Record Reactions: Christopher Owens – Lysandre
I always thought the band Girls was more or less “The Christopher Owens” band. So when news broke late last year that Owens had left his own band, I wondered what impact, if any at all, it would make on his sound. I certainly didn’t think it would be drastic.
That was before I discovered how big a part the former bassist and producer Chet White played in the band – not just in the calibration of the sound, but in the general direction he gave the group. He seemed to be the grounding force of Girls, while Owens was the driving force. The sound of Girls was not just Christopher Owens.
I was curious when I heard Owens was already releasing his first solo EP. And I became more curious while I listened to it. But I ended up liking what I heard.
With Lysandre, it feels like Owens took all the musical directions that Girls was moving in, hit them with a screeching halt, and high-tailed the other direction. But that’s not necessarily a bad thing. It’s just that, in listening to this record, you have to understand that it is not a new album from Girls. This is Christopher Owens, with a sweet, quiet little tribute to a friend.
There have been various rumors and speculation about the subject matter of this record – a love letter to someone he met on a tour, a metaphor to the disintegration of his band. But it doesn’t really matter what the record is about.
There are some interesting musical themes around the album – help from a cute little female voice, a fuzzed electric guitar, a saxophone, a harmonica. The instrumentation is thorough and extensive – each layer burrowing deeper into the complexities of each track, making them more advanced and more mature.
A little bit of Owen’s crunchier side is still to be found in parts – for example, the fuzzy and out-of-place little guitar trill on the chorus of “Here We Go“ gives an outstanding depth to a song that had previously just been a simple acoustic tune. And there are still shades of Girls here and there – the backbone of “New York City” could be mistaken for an old Girls beat – but there’s so much new fluff and substance layered on top that the sound is now almost unrecognizable.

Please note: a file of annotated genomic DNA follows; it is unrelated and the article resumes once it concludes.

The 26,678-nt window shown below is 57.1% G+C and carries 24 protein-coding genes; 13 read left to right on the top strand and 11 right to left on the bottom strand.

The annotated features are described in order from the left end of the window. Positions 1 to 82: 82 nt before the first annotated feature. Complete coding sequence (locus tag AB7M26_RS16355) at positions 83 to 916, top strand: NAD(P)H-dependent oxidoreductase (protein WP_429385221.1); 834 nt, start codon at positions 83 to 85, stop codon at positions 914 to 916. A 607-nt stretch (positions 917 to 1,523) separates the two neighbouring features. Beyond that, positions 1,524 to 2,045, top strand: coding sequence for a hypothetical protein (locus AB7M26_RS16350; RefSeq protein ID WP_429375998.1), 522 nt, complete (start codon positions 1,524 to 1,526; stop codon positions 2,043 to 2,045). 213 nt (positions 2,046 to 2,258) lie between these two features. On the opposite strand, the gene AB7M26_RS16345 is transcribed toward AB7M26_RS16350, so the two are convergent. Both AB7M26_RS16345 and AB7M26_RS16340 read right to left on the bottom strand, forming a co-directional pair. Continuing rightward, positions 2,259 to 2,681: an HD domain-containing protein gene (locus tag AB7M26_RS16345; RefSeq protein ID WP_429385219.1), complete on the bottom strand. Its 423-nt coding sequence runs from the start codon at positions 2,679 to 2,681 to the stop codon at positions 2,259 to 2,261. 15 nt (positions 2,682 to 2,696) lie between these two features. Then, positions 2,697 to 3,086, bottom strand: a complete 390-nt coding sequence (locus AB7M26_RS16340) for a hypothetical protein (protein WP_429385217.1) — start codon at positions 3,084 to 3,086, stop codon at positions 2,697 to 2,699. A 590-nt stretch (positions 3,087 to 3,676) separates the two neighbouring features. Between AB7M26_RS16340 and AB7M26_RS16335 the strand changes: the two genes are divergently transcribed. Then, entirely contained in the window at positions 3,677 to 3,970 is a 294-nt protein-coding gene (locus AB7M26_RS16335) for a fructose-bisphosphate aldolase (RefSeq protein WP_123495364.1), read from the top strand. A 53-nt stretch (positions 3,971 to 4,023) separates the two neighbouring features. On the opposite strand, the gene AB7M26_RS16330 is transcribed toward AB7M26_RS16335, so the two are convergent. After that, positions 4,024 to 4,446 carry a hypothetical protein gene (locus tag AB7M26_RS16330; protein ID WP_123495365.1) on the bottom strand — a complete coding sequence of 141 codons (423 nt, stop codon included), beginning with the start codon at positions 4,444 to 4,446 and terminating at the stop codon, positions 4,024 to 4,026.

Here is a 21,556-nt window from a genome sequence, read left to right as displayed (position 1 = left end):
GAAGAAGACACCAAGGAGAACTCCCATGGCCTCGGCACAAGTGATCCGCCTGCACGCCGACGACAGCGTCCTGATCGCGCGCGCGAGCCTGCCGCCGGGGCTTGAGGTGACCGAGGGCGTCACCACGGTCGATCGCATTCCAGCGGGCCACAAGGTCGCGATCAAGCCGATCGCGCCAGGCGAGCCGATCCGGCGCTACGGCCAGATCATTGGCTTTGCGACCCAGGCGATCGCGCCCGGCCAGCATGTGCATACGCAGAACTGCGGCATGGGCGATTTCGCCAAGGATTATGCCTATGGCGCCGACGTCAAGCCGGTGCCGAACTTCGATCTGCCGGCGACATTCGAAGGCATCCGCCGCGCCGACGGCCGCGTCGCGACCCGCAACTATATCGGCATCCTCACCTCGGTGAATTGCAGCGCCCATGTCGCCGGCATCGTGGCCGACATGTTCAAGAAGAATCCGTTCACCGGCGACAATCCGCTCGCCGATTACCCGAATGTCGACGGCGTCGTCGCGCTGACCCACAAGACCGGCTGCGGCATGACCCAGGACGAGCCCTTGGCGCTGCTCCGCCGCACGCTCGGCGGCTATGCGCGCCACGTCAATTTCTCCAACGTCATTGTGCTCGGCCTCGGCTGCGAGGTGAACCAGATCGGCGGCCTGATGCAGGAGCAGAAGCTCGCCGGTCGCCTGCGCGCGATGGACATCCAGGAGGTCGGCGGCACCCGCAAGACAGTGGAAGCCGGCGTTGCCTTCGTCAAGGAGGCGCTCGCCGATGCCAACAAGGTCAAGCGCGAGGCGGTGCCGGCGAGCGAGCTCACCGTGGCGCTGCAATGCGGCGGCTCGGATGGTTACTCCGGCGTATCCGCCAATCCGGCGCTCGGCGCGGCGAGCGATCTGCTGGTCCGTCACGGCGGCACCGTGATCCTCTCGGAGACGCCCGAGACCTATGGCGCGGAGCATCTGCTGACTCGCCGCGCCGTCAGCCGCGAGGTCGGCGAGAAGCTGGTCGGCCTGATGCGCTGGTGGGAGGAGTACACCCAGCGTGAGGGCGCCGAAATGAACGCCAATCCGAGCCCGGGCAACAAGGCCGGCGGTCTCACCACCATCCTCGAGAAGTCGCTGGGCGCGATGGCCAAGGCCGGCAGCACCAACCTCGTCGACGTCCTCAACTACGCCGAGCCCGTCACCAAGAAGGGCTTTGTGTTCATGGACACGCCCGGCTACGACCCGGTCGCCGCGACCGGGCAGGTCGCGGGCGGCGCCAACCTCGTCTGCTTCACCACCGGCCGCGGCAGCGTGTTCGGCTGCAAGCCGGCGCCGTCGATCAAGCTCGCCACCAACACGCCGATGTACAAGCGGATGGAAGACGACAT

Each song is a short little piece – perhaps they’re each a vignette covering a different aspect of this experience of Lysandre. It’s mysterious, even if it’s technically laid out plainly for all to see.
His most revealing and obvious declaration comes on “Love Is in the Ear of the Listener.”
“What if I’m just a bad songwriter
And everything I say has been said before?
Well, everything to say has been said before
And that’s not what makes or breaks us up”
But after that track, there’s a bit of a shift in emotion – where the record ostensibly hit its lowest point. If the first act is a flirtation with hopeful love, and the second act is a downtrodden trip through melancholia, the final few songs are the album’s contented resolution.
If this record is nothing else, it’s a story. And it’s a story that’s not unpleasant to hear, and one that’s not difficult to understand. In that respect and many others, this record is a very cool excursion for Christopher Owens, maybe a palate cleanser before taking another stab at Girls. And while it might not be stand-up-and-cheer brilliant, it sure is pleasant. It’s relaxed, mellow, and digestible, even at its heaviest moments. Christopher Owens, it sounds like, has already found his peace.
I really liked listening to this record. It’s just not a new Girls LP. And that’s still kind of lame.
Image Credit: Christopher Owens